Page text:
The kids, as they say, are quite alright in Washington state. Any preceding worry that legalizing recreational cannabis would drive increased usage appear misguided, according to a new study from the Washington state legislature’s think tank.
As the Seattle Times first reported, youth marijuana use and cannabis-abuse treatment admission have not risen in the state since implementing cannabis laws three years ago. Under stipulations from Initative-502, the state’s marijuana law, the Washington State Institute for Public Policy (WSIPP) must periodically administer cost-benefit analyses regarding the legalization of cannabis. This can run anywhere from prenatal usage to driving while high.
“In these initial investigations, we found no evidence that I-502 enactment, on the whole, affected cannabis abuse treatment admissions,” the study states. “Further, within Washington State, we found no evidence that the amount of legal cannabis sales affected cannabis abuse treatment admissions.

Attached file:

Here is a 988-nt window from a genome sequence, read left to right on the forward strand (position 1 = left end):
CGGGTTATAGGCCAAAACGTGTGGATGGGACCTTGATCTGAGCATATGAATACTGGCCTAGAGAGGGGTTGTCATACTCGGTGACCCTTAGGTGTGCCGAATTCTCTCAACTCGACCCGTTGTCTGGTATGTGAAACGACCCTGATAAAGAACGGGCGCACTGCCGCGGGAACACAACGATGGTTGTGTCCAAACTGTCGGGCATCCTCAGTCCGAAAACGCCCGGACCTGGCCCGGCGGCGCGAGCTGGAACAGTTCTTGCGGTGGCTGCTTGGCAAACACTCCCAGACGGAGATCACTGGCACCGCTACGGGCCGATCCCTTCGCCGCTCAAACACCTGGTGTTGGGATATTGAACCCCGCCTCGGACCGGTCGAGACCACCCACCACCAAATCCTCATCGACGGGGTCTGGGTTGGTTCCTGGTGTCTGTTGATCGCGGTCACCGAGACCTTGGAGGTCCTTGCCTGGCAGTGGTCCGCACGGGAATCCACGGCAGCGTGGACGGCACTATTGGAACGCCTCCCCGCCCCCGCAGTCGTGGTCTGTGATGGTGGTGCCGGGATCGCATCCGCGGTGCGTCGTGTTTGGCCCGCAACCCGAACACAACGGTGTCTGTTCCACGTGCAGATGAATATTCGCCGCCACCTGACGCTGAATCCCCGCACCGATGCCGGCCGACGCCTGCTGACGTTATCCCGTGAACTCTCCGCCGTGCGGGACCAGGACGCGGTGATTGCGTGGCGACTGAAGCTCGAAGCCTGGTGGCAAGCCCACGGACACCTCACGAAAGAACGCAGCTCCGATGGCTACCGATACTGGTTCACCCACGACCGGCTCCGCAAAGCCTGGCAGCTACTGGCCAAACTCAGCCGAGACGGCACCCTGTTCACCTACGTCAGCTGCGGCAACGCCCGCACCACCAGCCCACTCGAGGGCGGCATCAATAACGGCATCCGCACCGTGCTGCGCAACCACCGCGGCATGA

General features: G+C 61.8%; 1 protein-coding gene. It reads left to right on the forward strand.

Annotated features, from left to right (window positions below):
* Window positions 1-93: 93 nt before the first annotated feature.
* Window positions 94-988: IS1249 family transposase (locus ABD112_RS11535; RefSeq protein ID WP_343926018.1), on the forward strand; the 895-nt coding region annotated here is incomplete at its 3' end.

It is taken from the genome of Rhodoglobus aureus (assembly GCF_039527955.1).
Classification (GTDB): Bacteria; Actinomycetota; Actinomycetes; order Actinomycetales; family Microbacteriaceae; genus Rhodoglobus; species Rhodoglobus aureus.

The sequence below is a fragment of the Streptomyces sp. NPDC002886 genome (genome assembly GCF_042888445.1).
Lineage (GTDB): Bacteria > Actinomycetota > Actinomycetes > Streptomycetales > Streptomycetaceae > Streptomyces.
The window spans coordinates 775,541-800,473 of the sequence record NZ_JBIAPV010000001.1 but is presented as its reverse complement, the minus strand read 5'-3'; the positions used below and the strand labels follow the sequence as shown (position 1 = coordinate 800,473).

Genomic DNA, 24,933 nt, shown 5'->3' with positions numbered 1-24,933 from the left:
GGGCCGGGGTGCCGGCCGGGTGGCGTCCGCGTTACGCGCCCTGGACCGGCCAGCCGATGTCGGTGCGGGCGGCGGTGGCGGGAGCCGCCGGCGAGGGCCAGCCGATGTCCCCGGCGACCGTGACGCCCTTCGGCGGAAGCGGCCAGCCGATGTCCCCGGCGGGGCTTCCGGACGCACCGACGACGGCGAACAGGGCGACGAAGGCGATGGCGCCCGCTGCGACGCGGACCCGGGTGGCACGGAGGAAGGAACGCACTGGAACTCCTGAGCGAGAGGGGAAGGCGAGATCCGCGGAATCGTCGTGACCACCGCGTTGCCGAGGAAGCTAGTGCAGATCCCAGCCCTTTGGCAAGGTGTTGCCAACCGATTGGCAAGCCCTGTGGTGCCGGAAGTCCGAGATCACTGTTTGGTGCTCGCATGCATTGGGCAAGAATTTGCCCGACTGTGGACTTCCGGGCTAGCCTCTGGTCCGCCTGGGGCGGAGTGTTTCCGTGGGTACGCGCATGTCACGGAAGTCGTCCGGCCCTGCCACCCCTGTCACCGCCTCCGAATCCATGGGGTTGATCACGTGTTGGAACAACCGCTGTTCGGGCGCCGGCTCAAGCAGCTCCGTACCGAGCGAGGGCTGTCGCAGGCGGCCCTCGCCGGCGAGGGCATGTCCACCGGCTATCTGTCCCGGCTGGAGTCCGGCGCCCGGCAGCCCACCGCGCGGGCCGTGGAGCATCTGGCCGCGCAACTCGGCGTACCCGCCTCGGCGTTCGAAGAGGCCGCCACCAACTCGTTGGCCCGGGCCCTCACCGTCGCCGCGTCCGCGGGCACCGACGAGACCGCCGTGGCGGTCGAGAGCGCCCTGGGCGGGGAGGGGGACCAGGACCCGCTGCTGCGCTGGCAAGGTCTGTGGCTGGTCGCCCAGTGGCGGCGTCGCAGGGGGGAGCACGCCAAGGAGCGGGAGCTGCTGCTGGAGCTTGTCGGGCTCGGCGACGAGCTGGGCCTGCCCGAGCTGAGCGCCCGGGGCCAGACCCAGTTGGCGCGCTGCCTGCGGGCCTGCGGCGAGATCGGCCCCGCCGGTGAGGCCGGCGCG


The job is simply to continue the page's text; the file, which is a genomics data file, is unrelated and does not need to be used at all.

“We found no evidence of effects of the amount of legal cannabis sales on indicators of youth cannabis use in grades 8, 10, and 12,” the study also states.
The study comes following Attorney General Jeff Sessions condemnation of Washington’s cannabis law, a statement that was later criticized by Governor Jay Inslee and State Attorney General Bob Ferguson. Inslee and Ferguson emphasized that they’d like to meet with Sessions to better explain how the state’s laws and systems work with regards to cannabis.
However, the study did report that those living in Washington counties with increased levels of legal sales were considered more likely to consume marijuana. They also were more likely to consume cannabis more frequently, as based on state telephone surveys.
But as Adam Darnell, the lead researcher and author of the study, told the Seattle Times, “It’s not earth-shattering that people were using more of a product they’re buying more of.”